“Like, even for us is, we’ve done so many things that was like out of this world where people was like, this offense is crazy, to where we didn’t have to adjust. And then when teams started doing some of the things that we hadn’t seen on film, and they were starting to just do certain things to prepare for us, now we had to learn how to be able to see what they’re doing before we attack. And that’s why I said it’s different.”

Lockett and the Seahawks will be looking to make these aforementioned adjustments with a new offensive coordinator in Shane Waldron set to implement his own scheme. They will be doing so amid another altered offseason program, as players released a statement through the NFL Players Association indicating they will not attend voluntary on-field workouts for safety-related reasons.

Serving as Seattle's union representative for the NFLPA, Lockett believes last year proved that teams don't have to have in-person offseason workouts. The Seahawks were able to make it through the entire 2020 season without a single player testing positive for the coronavirus and even with a new offense to install, he has faith the team can make the most of another virtual-centric program working remotely.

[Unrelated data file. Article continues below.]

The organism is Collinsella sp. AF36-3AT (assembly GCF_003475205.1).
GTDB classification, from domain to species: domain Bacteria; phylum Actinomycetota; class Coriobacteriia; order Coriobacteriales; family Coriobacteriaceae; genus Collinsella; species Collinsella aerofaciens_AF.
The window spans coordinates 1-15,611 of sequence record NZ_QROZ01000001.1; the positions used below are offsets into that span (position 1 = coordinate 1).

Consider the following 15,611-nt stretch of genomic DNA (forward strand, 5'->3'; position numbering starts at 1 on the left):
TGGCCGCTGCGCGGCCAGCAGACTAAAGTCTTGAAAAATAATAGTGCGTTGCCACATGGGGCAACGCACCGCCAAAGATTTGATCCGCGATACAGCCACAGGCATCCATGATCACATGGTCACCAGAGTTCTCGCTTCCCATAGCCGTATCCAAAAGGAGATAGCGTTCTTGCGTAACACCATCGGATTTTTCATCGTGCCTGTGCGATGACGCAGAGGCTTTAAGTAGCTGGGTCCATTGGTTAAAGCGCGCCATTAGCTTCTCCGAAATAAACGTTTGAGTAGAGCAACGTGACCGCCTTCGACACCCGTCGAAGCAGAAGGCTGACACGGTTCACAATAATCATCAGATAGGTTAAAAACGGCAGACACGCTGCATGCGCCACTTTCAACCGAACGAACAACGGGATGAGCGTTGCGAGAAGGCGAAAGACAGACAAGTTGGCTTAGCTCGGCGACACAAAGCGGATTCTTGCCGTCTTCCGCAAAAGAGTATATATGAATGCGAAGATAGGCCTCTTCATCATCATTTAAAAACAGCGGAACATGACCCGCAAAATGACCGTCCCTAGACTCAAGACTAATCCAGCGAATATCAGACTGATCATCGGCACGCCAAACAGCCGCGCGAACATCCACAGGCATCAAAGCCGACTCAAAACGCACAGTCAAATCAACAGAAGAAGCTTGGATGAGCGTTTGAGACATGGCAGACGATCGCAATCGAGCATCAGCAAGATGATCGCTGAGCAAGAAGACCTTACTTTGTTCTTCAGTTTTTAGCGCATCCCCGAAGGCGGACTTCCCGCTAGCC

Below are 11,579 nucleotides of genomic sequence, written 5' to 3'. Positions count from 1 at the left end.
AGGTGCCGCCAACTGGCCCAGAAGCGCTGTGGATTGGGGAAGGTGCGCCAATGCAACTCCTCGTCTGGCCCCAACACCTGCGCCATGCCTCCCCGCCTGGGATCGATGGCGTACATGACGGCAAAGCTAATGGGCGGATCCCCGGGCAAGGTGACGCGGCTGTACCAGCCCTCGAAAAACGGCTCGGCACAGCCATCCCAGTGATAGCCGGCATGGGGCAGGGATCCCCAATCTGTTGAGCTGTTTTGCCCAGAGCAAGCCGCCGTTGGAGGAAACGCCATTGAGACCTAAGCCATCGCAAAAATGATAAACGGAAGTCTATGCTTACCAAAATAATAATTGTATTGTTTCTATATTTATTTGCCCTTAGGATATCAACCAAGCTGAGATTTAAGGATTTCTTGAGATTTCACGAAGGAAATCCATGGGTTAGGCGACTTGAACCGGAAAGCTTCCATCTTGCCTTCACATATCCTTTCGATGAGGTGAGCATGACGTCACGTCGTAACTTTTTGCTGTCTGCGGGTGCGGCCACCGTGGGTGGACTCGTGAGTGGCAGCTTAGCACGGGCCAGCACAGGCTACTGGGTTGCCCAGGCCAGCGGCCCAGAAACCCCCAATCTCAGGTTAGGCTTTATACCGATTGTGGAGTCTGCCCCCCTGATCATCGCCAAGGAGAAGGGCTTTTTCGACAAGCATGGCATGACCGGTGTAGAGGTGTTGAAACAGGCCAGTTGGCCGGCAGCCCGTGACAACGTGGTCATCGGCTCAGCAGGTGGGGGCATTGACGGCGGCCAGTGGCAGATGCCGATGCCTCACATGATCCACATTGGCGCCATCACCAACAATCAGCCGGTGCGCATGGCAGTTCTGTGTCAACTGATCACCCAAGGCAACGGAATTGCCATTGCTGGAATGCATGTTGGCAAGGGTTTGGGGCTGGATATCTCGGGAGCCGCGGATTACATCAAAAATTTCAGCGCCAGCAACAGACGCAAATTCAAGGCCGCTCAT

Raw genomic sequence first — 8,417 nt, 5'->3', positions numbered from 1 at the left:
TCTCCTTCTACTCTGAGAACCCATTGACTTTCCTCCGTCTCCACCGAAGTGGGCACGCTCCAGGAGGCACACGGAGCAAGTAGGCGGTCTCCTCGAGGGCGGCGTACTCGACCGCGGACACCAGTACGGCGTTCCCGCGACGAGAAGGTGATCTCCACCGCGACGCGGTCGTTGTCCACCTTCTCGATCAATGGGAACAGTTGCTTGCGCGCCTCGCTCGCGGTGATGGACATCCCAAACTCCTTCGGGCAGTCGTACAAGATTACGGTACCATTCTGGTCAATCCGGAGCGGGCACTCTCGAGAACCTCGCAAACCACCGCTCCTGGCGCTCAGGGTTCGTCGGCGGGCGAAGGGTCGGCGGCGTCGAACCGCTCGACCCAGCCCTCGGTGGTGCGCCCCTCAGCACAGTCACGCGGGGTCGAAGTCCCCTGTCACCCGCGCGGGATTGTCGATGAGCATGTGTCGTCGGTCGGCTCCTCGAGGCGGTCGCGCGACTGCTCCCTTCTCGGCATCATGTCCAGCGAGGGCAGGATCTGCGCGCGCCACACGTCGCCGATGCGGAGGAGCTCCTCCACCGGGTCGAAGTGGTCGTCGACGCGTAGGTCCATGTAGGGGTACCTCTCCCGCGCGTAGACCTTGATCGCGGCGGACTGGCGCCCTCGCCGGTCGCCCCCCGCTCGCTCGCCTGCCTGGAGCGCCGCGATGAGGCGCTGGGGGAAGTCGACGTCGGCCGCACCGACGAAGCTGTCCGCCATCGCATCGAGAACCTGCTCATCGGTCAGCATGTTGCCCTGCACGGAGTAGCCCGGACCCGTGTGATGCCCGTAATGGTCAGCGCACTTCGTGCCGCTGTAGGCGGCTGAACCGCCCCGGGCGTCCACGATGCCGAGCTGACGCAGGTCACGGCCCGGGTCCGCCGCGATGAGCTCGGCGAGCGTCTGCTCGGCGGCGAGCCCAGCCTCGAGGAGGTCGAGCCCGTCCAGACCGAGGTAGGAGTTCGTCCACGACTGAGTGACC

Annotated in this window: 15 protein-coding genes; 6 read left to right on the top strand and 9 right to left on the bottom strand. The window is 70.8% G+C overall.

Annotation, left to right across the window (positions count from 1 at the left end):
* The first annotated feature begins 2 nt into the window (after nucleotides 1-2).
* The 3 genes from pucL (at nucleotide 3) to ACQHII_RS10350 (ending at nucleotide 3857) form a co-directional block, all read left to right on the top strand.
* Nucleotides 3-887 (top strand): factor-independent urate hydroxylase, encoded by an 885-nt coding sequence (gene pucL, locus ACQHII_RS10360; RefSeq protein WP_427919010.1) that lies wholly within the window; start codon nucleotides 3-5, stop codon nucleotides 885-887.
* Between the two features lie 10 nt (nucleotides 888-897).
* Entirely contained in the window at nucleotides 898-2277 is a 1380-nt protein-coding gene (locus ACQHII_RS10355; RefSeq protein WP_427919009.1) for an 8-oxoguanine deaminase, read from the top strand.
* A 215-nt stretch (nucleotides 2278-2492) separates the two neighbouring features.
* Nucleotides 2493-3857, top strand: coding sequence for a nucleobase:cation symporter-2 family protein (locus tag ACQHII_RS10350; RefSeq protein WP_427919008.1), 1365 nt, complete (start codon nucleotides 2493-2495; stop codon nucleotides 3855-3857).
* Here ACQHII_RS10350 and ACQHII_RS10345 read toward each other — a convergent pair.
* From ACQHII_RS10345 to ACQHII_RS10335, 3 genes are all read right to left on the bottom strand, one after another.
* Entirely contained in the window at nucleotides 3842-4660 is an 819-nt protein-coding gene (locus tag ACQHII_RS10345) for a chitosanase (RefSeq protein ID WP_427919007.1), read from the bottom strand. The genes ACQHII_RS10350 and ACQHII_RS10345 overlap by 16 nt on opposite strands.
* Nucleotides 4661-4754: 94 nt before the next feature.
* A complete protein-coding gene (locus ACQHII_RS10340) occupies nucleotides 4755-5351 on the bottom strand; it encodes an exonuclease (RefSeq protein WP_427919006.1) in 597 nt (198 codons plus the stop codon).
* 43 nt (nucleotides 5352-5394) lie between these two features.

“Last year we did a virtual offseason. Nobody expected it to happen and it worked out perfectly fine,” Lockett said. “We also want to do a virtual this year.”

Heading into a new season, Lockett doesn't know exactly how Waldron's offense will look at this point. He only has spoken to him briefly when he was at the team facility to sign his contract and until the Seahawks launch their offseason program, few details about the scheme will be known.

Nonetheless, Lockett remains eager to begin learning the system and expects Waldron to position him for continued success across from fellow star DK Metcalf. Thankful for the rare opportunity to sign a second lucrative extension, he now has his sights set on achieving another impressive feat: playing his entire career with the same organization.

"To be able to see how they feel about me, understand how they feel about me, hear about them, hear those words and excitement and all those different types of things, it brings that type of feeling to me that they want me just as much as I want to be here. Who wouldn't want to finish their career with a team that loves you as much as you love them?"